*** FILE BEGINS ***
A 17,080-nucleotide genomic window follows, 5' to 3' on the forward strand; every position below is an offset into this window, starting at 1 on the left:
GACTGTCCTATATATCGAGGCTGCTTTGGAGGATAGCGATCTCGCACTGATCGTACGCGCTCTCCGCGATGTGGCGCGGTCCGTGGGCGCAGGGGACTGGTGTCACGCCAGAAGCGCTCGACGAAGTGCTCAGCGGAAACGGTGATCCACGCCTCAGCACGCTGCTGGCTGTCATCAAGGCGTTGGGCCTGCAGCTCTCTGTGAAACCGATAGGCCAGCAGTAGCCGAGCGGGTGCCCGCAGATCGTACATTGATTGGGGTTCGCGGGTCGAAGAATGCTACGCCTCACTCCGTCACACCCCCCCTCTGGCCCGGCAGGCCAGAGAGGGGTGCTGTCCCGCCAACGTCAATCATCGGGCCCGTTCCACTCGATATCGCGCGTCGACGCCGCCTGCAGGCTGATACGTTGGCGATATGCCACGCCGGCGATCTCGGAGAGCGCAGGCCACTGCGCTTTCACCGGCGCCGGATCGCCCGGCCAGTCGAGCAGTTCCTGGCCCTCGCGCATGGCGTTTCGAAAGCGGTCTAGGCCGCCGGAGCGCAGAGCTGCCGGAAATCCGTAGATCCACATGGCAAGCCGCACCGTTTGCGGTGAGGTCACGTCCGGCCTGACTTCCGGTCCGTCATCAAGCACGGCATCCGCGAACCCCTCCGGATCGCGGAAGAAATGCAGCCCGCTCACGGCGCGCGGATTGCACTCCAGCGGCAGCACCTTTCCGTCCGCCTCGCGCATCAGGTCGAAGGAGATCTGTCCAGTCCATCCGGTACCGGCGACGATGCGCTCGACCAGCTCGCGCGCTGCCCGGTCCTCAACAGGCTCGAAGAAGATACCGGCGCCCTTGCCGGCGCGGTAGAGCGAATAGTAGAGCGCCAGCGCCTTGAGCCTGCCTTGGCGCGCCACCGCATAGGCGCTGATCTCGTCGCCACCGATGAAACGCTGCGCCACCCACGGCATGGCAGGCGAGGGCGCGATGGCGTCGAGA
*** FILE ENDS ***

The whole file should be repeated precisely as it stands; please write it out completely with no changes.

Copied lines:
A 17,080-nucleotide genomic window follows, 5' to 3' on the forward strand; every position below is an offset into this window, starting at 1 on the left:
GACTGTCCTATATATCGAGGCTGCTTTGGAGGATAGCGATCTCGCACTGATCGTACGCGCTCTCCGCGATGTGGCGCGGTCCGTGGGCGCAGGGGACTGGTGTCACGCCAGAAGCGCTCGACGAAGTGCTCAGCGGAAACGGTGATCCACGCCTCAGCACGCTGCTGGCTGTCATCAAGGCGTTGGGCCTGCAGCTCTCTGTGAAACCGATAGGCCAGCAGTAGCCGAGCGGGTGCCCGCAGATCGTACATTGATTGGGGTTCGCGGGTCGAAGAATGCTACGCCTCACTCCGTCACACCCCCCCTCTGGCCCGGCAGGCCAGAGAGGGGTGCTGTCCCGCCAACGTCAATCATCGGGCCCGTTCCACTCGATATCGCGCGTCGACGCCGCCTGCAGGCTGATACGTTGGCGATATGCCACGCCGGCGATCTCGGAGAGCGCAGGCCACTGCGCTTTCACCGGCGCCGGATCGCCCGGCCAGTCGAGCAGTTCCTGGCCCTCGCGCATGGCGTTTCGAAAGCGGTCTAGGCCGCCGGAGCGCAGAGCTGCCGGAAATCCGTAGATCCACATGGCAAGCCGCACCGTTTGCGGTGAGGTCACGTCCGGCCTGACTTCCGGTCCGTCATCAAGCACGGCATCCGCGAACCCCTCCGGATCGCGGAAGAAATGCAGCCCGCTCACGGCGCGCGGATTGCACTCCAGCGGCAGCACCTTTCCGTCCGCCTCGCGCATCAGGTCGAAGGAGATCTGTCCAGTCCATCCGGTACCGGCGACGATGCGCTCGACCAGCTCGCGCGCTGCCCGGTCCTCAACAGGCTCGAAGAAGATACCGGCGCCCTTGCCGGCGCGGTAGAGCGAATAGTAGAGCGCCAGCGCCTTGAGCCTGCCTTGGCGCGCCACCGCATAGGCGCTGATCTCGTCGCCACCGATGAAACGCTGCGCCACCCACGGCATGGCAGGCGAGGGCGCGATGGCGTCGAGA